A quick peek online reveals that some people's nerves are starting to fray over the looming nuclear scenario in North Korea. But former National Security Adviser Susan Rice says "we need not face an immediate crisis if we play our hand carefully," and she offers some suggestions in a Thursday New York Times op-ed. Rice doesn't blame Americans for feeling stressed at the current "bluster" coming from both Pyongyang and President Trump, but she first notes that the latest uptick in North Korea's "belligerent and colorful" rhetoric was somewhat predictable, not an alarming, out-of-nowhere event: Strong UN sanctions were just put into place, and August is also the month when the US and South Korea usually conduct their joint military exercises, "which always set Pyongyang on edge."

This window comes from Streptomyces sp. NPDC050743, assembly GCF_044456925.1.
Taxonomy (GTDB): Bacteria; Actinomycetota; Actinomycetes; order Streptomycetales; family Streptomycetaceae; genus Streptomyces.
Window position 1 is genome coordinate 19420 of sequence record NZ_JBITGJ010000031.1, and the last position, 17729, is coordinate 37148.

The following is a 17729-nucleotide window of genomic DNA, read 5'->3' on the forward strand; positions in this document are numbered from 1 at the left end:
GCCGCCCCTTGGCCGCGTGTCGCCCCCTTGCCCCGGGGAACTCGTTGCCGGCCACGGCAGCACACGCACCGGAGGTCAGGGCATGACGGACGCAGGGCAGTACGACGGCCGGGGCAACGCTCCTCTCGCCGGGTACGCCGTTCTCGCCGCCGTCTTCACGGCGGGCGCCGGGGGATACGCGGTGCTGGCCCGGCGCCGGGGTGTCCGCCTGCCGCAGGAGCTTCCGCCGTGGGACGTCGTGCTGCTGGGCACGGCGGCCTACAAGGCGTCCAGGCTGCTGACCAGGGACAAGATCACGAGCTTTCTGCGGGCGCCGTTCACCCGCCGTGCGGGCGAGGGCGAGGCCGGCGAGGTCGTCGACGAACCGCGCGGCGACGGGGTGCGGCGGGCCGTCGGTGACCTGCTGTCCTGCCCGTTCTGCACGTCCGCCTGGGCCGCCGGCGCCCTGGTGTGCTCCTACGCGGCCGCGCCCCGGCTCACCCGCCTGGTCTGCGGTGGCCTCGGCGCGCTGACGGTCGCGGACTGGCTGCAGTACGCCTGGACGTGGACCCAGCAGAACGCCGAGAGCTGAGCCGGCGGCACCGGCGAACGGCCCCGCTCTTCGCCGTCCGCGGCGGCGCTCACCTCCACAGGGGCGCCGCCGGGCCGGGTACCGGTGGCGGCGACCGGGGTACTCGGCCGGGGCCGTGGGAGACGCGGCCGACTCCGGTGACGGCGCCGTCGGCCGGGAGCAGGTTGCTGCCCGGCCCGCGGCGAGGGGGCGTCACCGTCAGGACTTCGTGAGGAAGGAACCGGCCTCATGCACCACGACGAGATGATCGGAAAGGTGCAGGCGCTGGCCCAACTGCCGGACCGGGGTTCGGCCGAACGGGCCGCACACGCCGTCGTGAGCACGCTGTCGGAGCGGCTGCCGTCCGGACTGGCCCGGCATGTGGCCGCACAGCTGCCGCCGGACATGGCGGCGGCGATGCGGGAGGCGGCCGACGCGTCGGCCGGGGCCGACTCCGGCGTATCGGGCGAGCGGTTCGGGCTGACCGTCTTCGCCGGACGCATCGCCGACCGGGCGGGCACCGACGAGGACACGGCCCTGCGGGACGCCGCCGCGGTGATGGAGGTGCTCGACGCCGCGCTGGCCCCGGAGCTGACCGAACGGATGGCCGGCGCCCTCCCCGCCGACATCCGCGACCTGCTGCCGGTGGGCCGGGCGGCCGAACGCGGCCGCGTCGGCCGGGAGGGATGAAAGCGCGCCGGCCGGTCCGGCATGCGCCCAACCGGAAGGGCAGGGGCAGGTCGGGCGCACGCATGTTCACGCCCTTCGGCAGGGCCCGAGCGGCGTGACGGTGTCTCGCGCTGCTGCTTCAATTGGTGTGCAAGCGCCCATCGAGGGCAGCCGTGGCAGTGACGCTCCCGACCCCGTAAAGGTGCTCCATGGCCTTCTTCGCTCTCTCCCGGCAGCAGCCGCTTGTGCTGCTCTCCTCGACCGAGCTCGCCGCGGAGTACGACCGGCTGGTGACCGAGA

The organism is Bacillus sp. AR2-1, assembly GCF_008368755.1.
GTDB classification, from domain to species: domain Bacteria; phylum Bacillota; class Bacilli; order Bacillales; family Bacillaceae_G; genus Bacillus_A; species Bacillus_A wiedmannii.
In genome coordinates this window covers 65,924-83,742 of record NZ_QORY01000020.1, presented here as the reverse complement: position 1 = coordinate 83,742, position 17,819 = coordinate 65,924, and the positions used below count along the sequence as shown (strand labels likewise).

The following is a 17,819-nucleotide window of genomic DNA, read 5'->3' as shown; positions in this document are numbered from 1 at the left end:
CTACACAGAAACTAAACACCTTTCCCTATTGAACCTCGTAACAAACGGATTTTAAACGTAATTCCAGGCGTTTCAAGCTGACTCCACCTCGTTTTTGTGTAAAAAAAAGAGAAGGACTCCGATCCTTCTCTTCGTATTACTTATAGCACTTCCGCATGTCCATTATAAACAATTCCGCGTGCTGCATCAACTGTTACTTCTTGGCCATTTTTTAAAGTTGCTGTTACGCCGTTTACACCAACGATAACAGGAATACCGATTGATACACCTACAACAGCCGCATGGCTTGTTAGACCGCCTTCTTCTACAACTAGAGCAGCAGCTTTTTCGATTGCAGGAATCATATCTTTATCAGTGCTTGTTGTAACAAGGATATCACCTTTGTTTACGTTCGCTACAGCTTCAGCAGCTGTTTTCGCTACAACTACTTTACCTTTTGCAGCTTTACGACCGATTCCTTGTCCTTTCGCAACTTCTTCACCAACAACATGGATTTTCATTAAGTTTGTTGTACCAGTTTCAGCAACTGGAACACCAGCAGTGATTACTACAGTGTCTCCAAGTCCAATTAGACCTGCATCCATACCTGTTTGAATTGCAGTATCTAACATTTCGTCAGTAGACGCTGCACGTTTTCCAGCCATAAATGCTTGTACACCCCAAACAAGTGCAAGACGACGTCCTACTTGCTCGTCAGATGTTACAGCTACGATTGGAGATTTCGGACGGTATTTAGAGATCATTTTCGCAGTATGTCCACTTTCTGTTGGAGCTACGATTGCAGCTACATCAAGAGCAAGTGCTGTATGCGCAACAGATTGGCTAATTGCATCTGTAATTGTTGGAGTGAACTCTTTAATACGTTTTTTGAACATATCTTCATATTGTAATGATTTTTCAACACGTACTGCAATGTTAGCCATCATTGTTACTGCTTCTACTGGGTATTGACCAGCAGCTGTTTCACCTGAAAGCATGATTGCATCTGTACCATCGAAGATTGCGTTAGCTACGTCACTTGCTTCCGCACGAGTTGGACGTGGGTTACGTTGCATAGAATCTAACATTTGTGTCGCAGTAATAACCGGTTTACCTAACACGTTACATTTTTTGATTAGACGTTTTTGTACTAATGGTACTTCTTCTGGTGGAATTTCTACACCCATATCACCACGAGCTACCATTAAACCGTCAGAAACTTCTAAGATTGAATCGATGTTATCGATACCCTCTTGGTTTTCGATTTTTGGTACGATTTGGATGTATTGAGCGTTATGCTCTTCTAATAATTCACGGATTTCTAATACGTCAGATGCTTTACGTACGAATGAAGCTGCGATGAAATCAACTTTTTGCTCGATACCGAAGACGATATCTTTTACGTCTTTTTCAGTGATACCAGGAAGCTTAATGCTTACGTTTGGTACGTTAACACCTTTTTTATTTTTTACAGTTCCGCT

What is alarming, and "extremely dangerous," in Rice's view: Trump's reaction so far. She writes that his "fire and fury" remark may lead us to "folly" (meaning an empty threat was issued, resulting in damage to the US' credibility) or "lunacy" (the US will prematurely start a war in Korea). And that latter approach would result in "hundreds of thousands, perhaps millions" of casualties, including not only Koreans, but also US troops, American expats, and the citizens of Japan—not to mention the hit the world's economy would take. Rice instead calls for pragmatism, insisting we must draw (and hold to) a red line that would result in the "annihilation" of North Korea if it ever actually uses nukes against the US or our allies. And the "reckless rhetoric" must be toned down. "Rational, steady American leadership can avoid a crisis." Read her full column.